Out of curiosity, when did Black women become the scapegoat for people who have trouble choosing and keeping friends? Mr. Dineva has had some very public beefs with Black female bloggers and online personalities, in many instances being caught in the middle of ongoing drama between multiple Black women. And with very public fallouts taking place over the last few years, we have seen the venom with which Mr. Dineva treats his former friends. The question then becomes, is it Black women who have been less than deserving of your friendship or is it you who struggle to understand the authentic disposition of a friend? After all, by your own admission, most of your interactions with Black women were by force not by choice.
Essentially, the only spaces where you have been welcomed and received without judgement or appraisal have been spaces dominated by Black women. Interestingly enough, Dineva tells a story of being reassigned from a male dressing room to a female dressing room while touring with a Kandi Burruss production. The perplexing piece of the story is that although he identifies that he was removed at the request of his straight male co-stars, his frustration was taken out on the female producers who were left to rectify the situation. This rejection by straight men and by mainstream society is a recurring theme in Dineva’s narrations, so why is it that we never see him having these conversations with straight Black men? After all, isn’t that where your angst should be directed? Why not talk to the straight Black men who’ve been rejecting your version of masculinity since its inception? You’d think that would be more beneficial than repeatedly denigrating the only people who took you in, especially when that rejection is something you both have in common. Instead, it becomes the black woman’s problem to heal wounds she didn’t create, all while trying to heal herself.
Funky Dineva is as misogynistic as they come and completely undeserving of Black women’s support. As would be any man, regardless of sexual orientation or race, who expressed such nonsensical sentiments pertaining to Black women. Sure, Black women may at times turn to gay black men to fill relationship and friendship voids. And Black women have undoubtedly adopted much of the lingo and slang used within the Black gay community, but to ignore the fact that this is a result of gay men gaining access to Black women in ways that straight men are not privy to would be shortsighted. For gay Black men to desire straight Black male spaces, they sure do keep finding their way into female dominated spaces like the Beauty industry, where a bunch of gay men suppress their disgust while policing the appearance and anatomy of women.
Oddly enough, the criteria used by gay men to measure our worthiness is no different than the criteria used by straight men to measure our attractiveness, things like weight, height, body type, facial symmetry, etc. Proving overwhelmingly that sexual attraction is not a requirement for misogyny. We see this in Black Gay fashion influencers like André Leon Talley, Jay Alexander, and Edward Enninful, men who by no stretch would be considered “classical beauties” telling women how to be timeless, iconic and unrealistically flawless. Men who know everything about women’s fashion and nothing about womanhood. Contrary to Dineva’s rant, Black women have never stopped creating refuge for other people, not for gay Black men, not for straight black men, not for Black children, not for other women of color, and the list goes on. The only people we struggle to maintain safe spaces for are ourselves.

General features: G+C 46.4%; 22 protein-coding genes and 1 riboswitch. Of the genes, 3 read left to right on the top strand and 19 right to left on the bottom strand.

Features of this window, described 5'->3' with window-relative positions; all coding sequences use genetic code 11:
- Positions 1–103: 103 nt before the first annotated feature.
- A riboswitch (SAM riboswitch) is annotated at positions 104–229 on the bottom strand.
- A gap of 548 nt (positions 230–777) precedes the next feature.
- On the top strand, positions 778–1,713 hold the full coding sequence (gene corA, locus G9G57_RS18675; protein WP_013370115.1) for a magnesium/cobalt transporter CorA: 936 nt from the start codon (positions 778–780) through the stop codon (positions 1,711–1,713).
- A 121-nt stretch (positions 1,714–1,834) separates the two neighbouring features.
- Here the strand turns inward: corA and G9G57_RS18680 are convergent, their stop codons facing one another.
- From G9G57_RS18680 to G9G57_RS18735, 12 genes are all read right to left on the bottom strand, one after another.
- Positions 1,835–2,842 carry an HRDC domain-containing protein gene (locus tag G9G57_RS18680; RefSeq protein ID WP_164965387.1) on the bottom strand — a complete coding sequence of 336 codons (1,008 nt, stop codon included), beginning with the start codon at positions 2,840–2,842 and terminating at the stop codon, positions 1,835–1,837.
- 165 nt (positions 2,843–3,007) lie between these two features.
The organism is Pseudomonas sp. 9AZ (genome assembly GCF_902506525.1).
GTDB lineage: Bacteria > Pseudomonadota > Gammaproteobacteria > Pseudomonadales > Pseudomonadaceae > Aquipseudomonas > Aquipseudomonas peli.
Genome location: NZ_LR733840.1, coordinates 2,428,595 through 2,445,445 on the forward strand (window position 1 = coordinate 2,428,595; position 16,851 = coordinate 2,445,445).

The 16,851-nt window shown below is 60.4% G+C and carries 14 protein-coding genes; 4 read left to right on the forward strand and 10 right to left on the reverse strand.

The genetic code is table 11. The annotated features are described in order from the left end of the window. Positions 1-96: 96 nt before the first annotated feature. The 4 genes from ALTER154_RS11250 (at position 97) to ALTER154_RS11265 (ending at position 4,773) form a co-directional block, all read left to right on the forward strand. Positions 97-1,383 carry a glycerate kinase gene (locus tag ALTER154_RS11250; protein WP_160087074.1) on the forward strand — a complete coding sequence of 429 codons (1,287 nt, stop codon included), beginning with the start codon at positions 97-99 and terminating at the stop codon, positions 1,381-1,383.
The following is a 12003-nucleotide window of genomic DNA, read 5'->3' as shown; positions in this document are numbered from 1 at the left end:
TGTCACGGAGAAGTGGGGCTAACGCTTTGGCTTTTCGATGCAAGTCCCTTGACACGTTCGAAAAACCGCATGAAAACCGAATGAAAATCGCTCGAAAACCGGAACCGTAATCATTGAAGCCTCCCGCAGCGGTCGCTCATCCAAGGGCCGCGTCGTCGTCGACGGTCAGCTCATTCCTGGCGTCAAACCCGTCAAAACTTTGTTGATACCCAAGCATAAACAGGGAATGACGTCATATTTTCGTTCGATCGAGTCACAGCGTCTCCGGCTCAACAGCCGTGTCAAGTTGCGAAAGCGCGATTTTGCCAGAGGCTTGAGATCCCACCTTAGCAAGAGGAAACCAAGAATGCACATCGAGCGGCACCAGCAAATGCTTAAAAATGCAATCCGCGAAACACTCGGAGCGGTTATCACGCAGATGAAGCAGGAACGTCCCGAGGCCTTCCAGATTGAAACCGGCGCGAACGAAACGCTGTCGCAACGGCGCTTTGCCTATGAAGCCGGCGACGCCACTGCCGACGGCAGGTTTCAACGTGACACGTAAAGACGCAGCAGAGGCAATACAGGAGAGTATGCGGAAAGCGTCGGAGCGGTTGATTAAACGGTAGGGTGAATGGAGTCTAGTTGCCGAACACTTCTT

I am retracting my support from people who do not support Black women, people who in 2018 still need explanations as to why being both Black and a woman automatically makes you susceptible to a host of browbeating challenges and setbacks. We don’t need to look very far to find anti-Black women sentiments because Black men like Dineva have no issue making their gripe visible. I am not your “fish”, “cunt”, “b-tch”, or “hoe” and I won’t excuse the underhandedness of remarks like these in exchange for perceived familiarity. If straight Black men have disowned you, take it up with them. If straight Black men have called your manhood into question, take that up with them. If straight Black men have forced you into refuge with the likes of bitter Black women who you can’t stand, take that up with them and seek asylum elsewhere. But don’t vilify Black women for being victims of the same system. We are our own. We are our own to criticize, to chastise, and to reproach but we are also our own to heal. Red lipstick and a wig don’t give any man, especially not Funky Dineva, license to ridicule black women for the trauma that they haven’t endured alongside her. And in many ways, for the trauma that men, both gay and straight, have caused. You are unworthy of our friendship, of our unwavering support and of our sanctuary. But you can 100% keep the wig.